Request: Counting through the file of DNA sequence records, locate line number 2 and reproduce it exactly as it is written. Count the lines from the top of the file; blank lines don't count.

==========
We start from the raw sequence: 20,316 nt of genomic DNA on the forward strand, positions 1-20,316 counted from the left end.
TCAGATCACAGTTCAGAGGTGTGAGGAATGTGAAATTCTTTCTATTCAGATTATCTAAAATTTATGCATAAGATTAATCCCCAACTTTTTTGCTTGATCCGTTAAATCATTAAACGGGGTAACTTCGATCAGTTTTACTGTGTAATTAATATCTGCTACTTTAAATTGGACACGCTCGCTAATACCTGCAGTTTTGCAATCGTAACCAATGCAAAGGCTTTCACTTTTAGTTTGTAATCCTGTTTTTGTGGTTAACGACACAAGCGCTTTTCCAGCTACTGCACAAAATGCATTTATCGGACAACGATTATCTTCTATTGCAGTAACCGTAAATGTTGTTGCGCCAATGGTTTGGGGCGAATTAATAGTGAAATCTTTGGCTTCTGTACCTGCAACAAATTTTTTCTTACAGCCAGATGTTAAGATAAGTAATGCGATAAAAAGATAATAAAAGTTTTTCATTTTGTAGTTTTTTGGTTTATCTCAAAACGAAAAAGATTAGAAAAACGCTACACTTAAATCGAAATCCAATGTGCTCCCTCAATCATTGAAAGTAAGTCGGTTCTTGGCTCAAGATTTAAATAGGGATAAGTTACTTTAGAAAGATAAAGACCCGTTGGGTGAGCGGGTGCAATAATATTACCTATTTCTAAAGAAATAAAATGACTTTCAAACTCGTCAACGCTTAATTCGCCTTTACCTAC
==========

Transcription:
TCAGATCACAGTTCAGAGGTGTGAGGAATGTGAAATTCTTTCTATTCAGATTATCTAAAATTTATGCATAAGATTAATCCCCAACTTTTTTGCTTGATCCGTTAAATCATTAAACGGGGTAACTTCGATCAGTTTTACTGTGTAATTAATATCTGCTACTTTAAATTGGACACGCTCGCTAATACCTGCAGTTTTGCAATCGTAACCAATGCAAAGGCTTTCACTTTTAGTTTGTAATCCTGTTTTTGTGGTTAACGACACAAGCGCTTTTCCAGCTACTGCACAAAATGCATTTATCGGACAACGATTATCTTCTATTGCAGTAACCGTAAATGTTGTTGCGCCAATGGTTTGGGGCGAATTAATAGTGAAATCTTTGGCTTCTGTACCTGCAACAAATTTTTTCTTACAGCCAGATGTTAAGATAAGTAATGCGATAAAAAGATAATAAAAGTTTTTCATTTTGTAGTTTTTTGGTTTATCTCAAAACGAAAAAGATTAGAAAAACGCTACACTTAAATCGAAATCCAATGTGCTCCCTCAATCATTGAAAGTAAGTCGGTTCTTGGCTCAAGATTTAAATAGGGATAAGTTACTTTAGAAAGATAAAGACCCGTTGGGTGAGCGGGTGCAATAATATTACCTATTTCTAAAGAAATAAAATGACTTTCAAACTCGTCAACGCTTAATTCGCCTTTACCTAC